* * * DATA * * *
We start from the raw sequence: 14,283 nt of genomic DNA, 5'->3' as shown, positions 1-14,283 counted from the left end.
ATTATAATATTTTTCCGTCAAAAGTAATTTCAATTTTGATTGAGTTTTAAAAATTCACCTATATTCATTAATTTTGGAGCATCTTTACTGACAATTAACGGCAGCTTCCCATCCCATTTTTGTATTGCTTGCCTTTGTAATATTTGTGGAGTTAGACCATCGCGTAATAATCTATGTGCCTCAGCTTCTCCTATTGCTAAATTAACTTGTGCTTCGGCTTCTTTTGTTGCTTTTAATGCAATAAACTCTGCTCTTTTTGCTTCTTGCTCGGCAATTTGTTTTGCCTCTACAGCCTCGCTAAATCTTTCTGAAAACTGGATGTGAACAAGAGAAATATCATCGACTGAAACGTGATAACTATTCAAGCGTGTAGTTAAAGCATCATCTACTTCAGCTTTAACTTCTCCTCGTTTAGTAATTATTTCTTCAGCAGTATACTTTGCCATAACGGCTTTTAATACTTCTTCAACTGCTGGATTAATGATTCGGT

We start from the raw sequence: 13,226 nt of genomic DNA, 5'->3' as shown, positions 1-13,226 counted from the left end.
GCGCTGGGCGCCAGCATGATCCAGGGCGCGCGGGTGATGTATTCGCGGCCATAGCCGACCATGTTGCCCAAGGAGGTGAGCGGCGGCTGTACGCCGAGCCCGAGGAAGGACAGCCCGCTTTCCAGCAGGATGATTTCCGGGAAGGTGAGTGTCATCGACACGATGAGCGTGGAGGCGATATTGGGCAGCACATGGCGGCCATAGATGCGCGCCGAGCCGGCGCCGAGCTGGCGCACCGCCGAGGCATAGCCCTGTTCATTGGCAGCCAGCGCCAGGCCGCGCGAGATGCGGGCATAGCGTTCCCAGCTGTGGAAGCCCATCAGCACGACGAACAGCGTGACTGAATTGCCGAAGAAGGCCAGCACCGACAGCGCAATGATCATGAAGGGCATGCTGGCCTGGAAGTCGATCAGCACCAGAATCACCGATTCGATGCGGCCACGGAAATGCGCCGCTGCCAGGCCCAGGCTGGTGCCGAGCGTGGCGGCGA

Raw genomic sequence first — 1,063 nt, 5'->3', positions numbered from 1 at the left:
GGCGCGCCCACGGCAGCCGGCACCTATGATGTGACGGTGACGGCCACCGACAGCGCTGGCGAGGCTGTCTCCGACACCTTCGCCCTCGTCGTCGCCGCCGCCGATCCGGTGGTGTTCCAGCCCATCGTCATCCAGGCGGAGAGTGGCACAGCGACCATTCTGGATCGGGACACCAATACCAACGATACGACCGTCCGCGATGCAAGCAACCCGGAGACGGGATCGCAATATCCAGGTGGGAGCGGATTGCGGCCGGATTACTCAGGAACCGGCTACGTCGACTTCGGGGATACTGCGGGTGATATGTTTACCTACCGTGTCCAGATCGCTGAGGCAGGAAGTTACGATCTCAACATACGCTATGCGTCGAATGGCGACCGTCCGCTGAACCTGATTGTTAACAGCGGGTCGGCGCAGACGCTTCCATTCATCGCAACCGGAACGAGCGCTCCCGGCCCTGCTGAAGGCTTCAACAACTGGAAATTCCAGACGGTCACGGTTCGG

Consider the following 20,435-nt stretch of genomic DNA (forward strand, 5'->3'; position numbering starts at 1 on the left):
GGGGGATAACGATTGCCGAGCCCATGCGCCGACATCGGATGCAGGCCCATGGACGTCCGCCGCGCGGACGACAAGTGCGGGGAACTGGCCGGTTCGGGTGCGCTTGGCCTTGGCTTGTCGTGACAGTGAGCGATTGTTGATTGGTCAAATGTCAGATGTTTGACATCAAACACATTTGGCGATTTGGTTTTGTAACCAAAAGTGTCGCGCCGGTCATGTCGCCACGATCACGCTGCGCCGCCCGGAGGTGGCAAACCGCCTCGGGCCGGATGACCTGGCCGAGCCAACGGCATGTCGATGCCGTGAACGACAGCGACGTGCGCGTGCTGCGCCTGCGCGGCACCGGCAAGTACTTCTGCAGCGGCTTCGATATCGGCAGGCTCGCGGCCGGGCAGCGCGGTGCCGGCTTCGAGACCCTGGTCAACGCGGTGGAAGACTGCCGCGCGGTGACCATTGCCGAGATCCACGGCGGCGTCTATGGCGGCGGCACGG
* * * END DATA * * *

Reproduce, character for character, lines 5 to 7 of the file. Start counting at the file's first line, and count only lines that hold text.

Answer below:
Raw genomic sequence first — 1,063 nt, 5'->3', positions numbered from 1 at the left:
GGCGCGCCCACGGCAGCCGGCACCTATGATGTGACGGTGACGGCCACCGACAGCGCTGGCGAGGCTGTCTCCGACACCTTCGCCCTCGTCGTCGCCGCCGCCGATCCGGTGGTGTTCCAGCCCATCGTCATCCAGGCGGAGAGTGGCACAGCGACCATTCTGGATCGGGACACCAATACCAACGATACGACCGTCCGCGATGCAAGCAACCCGGAGACGGGATCGCAATATCCAGGTGGGAGCGGATTGCGGCCGGATTACTCAGGAACCGGCTACGTCGACTTCGGGGATACTGCGGGTGATATGTTTACCTACCGTGTCCAGATCGCTGAGGCAGGAAGTTACGATCTCAACATACGCTATGCGTCGAATGGCGACCGTCCGCTGAACCTGATTGTTAACAGCGGGTCGGCGCAGACGCTTCCATTCATCGCAACCGGAACGAGCGCTCCCGGCCCTGCTGAAGGCTTCAACAACTGGAAATTCCAGACGGTCACGGTTCGG

Consider the following 20,435-nt stretch of genomic DNA (forward strand, 5'->3'; position numbering starts at 1 on the left):